I guess is supposed to be like that than.
 

Online H.O

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Re: ET5410 Electronic Load CC+CV and CR+CV modes, what do they do?
« Reply #12 on: September 18, 2020, 04:21:39 pm »
First of all, thank you for bringing to my attention that my Maynuo DOES have this +CV mode.

I had a quick play and I think the idea is this:
You're testing a 12V power supply capable of delivering 1A. As soon as the supplies output current reaches the limit the output voltage will start to drop - no surprise there.
In normal CC mode the load can basically short out the supply completely, bringing its output voltage very close to 0V - which might not be good for the supply.

If you instead activate +CV mode and set the +CV limit to 10V the load will actually switch from CC mode to CV mode when the input voltage reaches 10V effectively preventing the load from TRYING to pull more current than the supply can deliver without the voltage getting lower than 10V.

But yeah, once it's went from CC mode to CV mode it'll stay there until the input is cycled off/on.
 

Offline cybermaus

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Re: ET5410 Electronic Load CC+CV and CR+CV modes, what do they do?
« Reply #13 on: September 18, 2020, 08:06:38 pm »
Yeah, after all these posts that's sort of my current thinking as well.

But it means that if your PSU/DUT is somewhat slow to respond to you turning on the load; Like maybe it needs to step up its switching frequency, or needs to step up a tab in the transformer, it may temporary drop just below the voltage, and then recover. But by now, it is in CV mode, and will *pull* to the CV *with all its might*. Which seems counter productive to the idea of protection of the DUT.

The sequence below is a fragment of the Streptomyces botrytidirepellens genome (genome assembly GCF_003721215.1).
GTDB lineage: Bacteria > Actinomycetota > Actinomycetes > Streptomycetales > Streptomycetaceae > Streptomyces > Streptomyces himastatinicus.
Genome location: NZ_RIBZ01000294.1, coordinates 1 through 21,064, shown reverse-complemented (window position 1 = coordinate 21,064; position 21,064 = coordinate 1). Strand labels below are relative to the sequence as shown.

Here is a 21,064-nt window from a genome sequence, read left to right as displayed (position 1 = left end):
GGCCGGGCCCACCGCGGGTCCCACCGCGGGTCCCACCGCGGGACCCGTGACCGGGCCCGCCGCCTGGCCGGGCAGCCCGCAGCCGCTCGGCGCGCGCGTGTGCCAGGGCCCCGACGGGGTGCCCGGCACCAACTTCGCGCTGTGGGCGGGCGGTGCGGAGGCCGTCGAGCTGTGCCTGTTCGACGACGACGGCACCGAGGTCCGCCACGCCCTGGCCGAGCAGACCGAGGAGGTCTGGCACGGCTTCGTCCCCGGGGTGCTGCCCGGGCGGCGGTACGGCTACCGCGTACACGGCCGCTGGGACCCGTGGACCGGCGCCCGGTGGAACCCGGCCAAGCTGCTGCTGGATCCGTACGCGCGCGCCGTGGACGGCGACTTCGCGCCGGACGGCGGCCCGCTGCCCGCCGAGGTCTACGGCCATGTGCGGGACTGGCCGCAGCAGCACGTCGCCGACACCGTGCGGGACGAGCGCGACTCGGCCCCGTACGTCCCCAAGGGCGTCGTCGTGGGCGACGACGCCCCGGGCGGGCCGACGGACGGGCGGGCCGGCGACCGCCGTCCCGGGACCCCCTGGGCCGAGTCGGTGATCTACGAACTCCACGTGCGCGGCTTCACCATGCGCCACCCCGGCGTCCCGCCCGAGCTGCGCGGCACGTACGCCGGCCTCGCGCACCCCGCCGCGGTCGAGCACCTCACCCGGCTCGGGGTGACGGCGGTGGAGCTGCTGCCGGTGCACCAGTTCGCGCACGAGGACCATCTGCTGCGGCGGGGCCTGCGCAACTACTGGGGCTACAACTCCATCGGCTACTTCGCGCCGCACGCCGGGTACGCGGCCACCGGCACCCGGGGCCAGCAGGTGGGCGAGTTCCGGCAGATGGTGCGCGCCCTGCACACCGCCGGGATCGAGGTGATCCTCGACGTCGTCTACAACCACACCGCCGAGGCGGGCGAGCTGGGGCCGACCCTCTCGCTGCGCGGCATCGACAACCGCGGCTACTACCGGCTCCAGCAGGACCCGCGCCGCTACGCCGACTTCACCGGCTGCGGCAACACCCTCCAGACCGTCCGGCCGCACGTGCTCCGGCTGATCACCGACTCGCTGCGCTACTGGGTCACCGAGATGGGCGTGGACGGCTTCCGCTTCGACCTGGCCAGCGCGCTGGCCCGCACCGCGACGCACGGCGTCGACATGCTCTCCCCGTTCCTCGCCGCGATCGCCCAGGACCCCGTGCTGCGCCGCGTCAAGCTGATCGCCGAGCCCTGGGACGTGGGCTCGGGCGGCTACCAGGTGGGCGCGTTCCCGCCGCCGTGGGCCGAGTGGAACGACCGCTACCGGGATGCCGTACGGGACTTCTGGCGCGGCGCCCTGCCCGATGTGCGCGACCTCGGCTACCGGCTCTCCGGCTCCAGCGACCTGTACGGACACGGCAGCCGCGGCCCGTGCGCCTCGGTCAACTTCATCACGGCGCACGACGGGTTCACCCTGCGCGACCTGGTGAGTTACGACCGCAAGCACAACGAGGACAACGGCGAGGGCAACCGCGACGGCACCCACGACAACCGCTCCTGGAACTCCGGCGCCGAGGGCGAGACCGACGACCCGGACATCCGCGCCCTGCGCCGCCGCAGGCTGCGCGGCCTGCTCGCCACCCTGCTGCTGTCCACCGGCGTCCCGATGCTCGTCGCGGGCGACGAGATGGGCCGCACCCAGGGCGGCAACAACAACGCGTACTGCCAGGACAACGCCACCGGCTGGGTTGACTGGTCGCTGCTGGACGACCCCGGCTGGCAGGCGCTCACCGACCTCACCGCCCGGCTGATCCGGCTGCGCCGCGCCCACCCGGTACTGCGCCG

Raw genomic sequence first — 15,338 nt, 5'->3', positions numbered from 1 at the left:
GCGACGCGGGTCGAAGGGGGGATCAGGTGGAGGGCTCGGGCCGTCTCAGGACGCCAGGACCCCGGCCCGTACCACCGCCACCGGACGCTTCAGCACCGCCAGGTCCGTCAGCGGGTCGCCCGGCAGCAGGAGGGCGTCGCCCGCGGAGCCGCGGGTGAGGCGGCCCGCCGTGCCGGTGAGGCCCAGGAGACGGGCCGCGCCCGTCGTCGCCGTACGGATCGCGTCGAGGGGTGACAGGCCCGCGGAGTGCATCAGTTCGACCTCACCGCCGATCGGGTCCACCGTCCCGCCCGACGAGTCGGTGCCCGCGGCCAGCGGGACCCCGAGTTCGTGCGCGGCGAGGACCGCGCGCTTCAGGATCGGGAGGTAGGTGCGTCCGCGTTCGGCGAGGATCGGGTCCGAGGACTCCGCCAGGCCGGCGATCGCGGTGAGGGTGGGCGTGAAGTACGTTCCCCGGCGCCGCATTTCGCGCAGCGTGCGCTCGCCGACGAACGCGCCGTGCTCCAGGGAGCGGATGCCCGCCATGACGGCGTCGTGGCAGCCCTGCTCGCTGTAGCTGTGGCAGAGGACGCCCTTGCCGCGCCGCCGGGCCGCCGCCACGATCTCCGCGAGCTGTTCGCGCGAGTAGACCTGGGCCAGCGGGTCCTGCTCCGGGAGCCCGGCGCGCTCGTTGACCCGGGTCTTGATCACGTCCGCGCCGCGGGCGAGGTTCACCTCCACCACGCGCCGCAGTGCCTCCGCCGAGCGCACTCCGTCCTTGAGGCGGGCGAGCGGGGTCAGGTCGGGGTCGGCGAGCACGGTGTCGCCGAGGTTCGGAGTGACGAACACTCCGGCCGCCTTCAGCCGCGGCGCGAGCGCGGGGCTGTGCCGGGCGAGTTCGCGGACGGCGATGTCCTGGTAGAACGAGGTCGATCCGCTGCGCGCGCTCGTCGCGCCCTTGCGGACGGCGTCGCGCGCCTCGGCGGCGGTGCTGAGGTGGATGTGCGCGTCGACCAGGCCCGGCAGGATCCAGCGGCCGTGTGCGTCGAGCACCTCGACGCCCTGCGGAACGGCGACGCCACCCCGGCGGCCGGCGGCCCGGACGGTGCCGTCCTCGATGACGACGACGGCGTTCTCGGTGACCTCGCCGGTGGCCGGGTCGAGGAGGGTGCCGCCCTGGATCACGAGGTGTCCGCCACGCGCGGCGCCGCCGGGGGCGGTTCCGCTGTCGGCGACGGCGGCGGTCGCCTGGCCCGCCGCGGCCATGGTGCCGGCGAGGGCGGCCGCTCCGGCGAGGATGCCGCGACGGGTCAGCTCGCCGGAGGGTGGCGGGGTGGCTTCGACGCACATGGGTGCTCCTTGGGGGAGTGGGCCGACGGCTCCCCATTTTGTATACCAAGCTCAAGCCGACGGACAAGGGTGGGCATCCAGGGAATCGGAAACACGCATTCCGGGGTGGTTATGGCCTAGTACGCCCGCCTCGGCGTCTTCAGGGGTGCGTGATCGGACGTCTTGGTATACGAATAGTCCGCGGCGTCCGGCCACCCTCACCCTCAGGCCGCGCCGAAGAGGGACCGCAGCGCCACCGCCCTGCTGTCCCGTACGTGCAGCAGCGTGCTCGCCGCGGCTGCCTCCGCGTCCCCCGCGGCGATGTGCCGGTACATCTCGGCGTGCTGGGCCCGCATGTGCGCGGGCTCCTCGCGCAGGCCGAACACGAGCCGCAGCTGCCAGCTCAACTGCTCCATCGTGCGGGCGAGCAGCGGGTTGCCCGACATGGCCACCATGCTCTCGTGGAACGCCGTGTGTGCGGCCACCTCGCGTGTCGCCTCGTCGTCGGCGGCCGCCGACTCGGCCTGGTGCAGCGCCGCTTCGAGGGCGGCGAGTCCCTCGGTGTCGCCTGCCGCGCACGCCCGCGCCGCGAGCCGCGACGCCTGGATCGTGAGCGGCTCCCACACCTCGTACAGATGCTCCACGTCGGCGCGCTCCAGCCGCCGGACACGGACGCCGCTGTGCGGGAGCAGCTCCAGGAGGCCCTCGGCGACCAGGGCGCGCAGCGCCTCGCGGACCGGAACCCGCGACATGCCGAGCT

I manage to do this by setting the CC+CV to just where my PSU has a clickover to the next internal transformer tap. When I turn on the Load, I hear the PSU click, and then see current rise to the maximim because load went to CV


I feel the same protection would be granted better if the thing would not stick to the CV mode, but would return to CC when the voltage rises again.

Of course, if it does not stick to CV, it would not really be Constant Voltage. Maybe it would better be a CC+MV (minimal voltage) or LLV (Lower Limit Voltage) or even CV, but now meaning "Cut-off Voltage".

I even imagine the latter *could* have been the original meaning from some engineer somewhere in the past, but people got confused and are now just copying each other products...
« Last Edit: September 18, 2020, 08:12:16 pm by cybermaus »
 

Offline Tjuurko

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Re: ET5410 Electronic Load CC+CV and CR+CV modes, what do they do?
« Reply #14 on: September 21, 2020, 03:44:22 am »
In fact, there are three possible variants of these modes.
[attachimg=2]
The latter does not implement the CV mode.
CC+CV mode is suitable for full battery discharge.